By Katherine Shaver
Friday, December 18, 2009; A01
A controversial new highway that will connect Montgomery and Prince George's counties will charge the most expensive tolls in the Washington area and some of the highest in the nation when it opens next year.
The board of the Maryland Transportation Authority approved rates Thursday for the Intercounty Connector, an 18.8-mile, six-lane highway designed to ease congestion on some of the most jammed roads in the region.
But the toll road will not pay for itself -- even with rates that will amount to as much as $6.15 each way for drivers traveling the entire length. Revenue from Maryland's seven other toll routes will help subsidize the highway's annual costs.
"The ICC has long been a controversial road, and they just made it more controversial," said John B. Townsend II, a spokesman for AAA Mid-Atlantic. "The question is: Can anyone afford to use it?"
Maryland transportation officials said the ICC rates -- 10 cents to 35 cents a mile, depending on the time of day -- are comparable to those on newer toll roads across the country, including express toll lanes in California with rates of up to a dollar a mile.
The next-most expensive toll in Washington is the Dulles Greenway's peak rate, which amounts to 28.5 cents a mile. Across the country, highway toll rates typically fall between 3 cents and 25 cents a mile, according to AAA.
Ronald L. Freeland, executive secretary of the Maryland Transportation Authority, said state studies estimate that 60 percent of ICC motorists will use the highway for about six miles, which would amount to a maximum of $2 each way during off-peak hours and $2.35 each way during rush hours.
"When you do the math, it's not really that high," he said. "It just looks like it on a per-mile basis."
The toll plan was approved over the objections of the Montgomery County Council and critics who said the tolls would leave many motorists priced out. The authority said 74 percent of the 380 people who commented on the toll plan said the rates were too high. The Prince George's County Council, which has opposed construction of the ICC, did not take a position on the toll plan.
The ICC's first 7.2-mile segment, between Interstate 370 in Gaithersburg and Georgia Avenue in northern Silver Spring, is scheduled to open next fall. The rest of the highway, extending east to Route 1 in Laurel, is scheduled to open by spring 2012.
Drivers will get a price break between 11 p.m. and 5 a.m. and will be charged a two-mile minimum, according to new elements in the plan that passed unanimously with little discussion. The authority had initially proposed a three-mile minimum, which some Prince George's residents had said would unfairly penalize them because interchanges will be closer together on the highway's eastern end.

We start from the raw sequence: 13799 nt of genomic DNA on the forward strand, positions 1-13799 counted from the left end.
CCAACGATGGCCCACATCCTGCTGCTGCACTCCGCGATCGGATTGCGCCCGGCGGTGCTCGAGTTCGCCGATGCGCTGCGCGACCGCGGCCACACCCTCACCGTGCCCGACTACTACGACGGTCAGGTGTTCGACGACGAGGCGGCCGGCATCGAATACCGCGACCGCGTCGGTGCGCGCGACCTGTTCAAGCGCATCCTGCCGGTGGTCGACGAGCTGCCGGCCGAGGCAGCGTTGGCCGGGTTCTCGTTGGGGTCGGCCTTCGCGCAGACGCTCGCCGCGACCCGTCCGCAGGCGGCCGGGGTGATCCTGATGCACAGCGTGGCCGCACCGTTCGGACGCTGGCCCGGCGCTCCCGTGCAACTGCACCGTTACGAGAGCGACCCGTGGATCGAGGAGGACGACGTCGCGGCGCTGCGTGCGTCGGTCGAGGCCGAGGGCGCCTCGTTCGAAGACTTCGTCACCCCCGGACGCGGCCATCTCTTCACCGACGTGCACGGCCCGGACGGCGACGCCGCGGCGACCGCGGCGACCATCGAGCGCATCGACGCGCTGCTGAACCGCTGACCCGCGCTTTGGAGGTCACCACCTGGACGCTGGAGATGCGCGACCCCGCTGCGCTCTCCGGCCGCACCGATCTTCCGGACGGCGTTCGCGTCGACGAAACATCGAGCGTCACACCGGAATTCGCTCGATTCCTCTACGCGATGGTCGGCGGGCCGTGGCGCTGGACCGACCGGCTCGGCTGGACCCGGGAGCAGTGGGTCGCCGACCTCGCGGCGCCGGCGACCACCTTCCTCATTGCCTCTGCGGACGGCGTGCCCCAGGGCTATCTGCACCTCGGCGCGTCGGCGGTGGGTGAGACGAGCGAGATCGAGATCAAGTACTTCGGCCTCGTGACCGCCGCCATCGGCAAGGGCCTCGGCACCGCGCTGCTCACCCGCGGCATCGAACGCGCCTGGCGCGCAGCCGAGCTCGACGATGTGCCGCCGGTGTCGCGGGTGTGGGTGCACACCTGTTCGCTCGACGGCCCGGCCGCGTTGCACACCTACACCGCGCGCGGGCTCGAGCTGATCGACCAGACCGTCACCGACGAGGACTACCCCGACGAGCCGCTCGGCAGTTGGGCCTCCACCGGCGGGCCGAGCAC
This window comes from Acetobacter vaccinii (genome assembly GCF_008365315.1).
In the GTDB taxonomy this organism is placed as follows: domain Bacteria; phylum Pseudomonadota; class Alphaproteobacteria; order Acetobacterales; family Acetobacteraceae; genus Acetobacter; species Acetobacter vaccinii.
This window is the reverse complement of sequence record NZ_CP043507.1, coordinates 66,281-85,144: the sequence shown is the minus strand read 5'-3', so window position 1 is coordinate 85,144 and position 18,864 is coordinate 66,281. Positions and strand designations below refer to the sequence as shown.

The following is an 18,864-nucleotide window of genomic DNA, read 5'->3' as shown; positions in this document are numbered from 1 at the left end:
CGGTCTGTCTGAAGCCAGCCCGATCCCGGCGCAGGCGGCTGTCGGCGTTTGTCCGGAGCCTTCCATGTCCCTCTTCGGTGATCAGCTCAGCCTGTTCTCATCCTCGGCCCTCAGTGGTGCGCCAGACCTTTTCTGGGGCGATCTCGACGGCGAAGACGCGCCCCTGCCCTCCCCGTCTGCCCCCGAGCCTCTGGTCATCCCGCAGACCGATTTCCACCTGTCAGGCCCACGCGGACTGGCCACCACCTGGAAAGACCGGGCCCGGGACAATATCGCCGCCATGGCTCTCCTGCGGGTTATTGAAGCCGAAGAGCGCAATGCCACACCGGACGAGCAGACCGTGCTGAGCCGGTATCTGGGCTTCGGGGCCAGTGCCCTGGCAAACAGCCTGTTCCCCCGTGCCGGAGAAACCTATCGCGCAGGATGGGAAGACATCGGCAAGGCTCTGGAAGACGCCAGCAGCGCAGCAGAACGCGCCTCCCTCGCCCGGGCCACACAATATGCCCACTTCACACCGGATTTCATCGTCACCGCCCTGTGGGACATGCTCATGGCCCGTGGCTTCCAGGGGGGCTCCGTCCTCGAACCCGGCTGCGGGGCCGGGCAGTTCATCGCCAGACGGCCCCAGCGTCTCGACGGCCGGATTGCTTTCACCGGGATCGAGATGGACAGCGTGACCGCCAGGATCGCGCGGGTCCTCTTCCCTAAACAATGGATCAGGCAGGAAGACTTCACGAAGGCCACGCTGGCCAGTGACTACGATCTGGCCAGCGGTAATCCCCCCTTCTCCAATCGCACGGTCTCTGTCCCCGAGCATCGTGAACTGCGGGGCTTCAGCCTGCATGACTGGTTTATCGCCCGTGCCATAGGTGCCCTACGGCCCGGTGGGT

Peak tolls of 25 cents to 35 cents a mile will be charged for two-axle vehicles from 6 to 9 a.m. and from 4 to 7 p.m. weekdays. Overnight, two-axle vehicles will be charged 10 cents to 30 cents per mile.
Non-peak rates of 20 cents to 30 cents a mile will be charged during all other times outside the new overnight period, officials said. Five-axle trucks will pay up to $2.10 a mile, amounting to $36.85 to travel the entire highway during peak periods.
State officials said the tolls must be high enough to make the highway an attractive, free-flowing alternative to congested roads. The tolls also must bring in maximum revenue to help cover the debt service on $1.2 billion in toll-backed bonds that helped fund the road's $2.56 billion in construction costs.
The state could not have afforded to build the ICC without the toll-backed bonds, an approach that cash-strapped states are increasingly relying on, said Maryland Transportation Secretary Beverley K. Swaim-Staley.
Financing new highways with toll revenue helps "get the infrastructure we need as quickly as we can," said Swaim-Staley, who chairs the authority's board.
Even the approved tolls will come up short, the authority's Freeland said. Toll collections on the ICC are predicted to reach about $60 million annually during the first five years, he said. During that period, the debt service and operating costs will add up to about $100 million a year.
Freeland said motorists traveling Maryland's toll bridges and tunnels will make up the difference. Maryland has long subsidized construction of new toll facilities by pooling toll revenue statewide, he said.
Montgomery council president Nancy Floreen (D-At Large), who chairs the council's transportation committee, said that high tolls will discourage people from using the ICC, leaving local roads with the same congestion that the highway is intended to alleviate.
"They gave themselves a range" of tolls, Floreen said. "Let's hope they start at the low end."
The authority made concessions in response to public concerns, such as reducing the overnight fees, officials said. It also agreed to requests to charge motorcycles with sidecars or trailers as two-axle vehicles, even if they have three axles.
Freeland said the agency will set the exact tolls closer to the opening of the first segment. After that, the authority could alter the rates within the approved ranges with 10 days' notice. If the authority wants to change the ranges, it would have to release a new plan for public comment and board approval.
Although the rates would have to be increased if the highway becomes jammed, Freeland said, he does not expect the ICC to reach such congestion levels "for at least 10 years."
The ICC will be the first toll facility in Maryland to collect all revenue electronically using the E-ZPass system. Cash will not be allowed. Motorists without an E-ZPass will be mailed a bill with a $3 surcharge to their vehicle registration address.
Staff writer Ovetta Wiggins contributed to this report.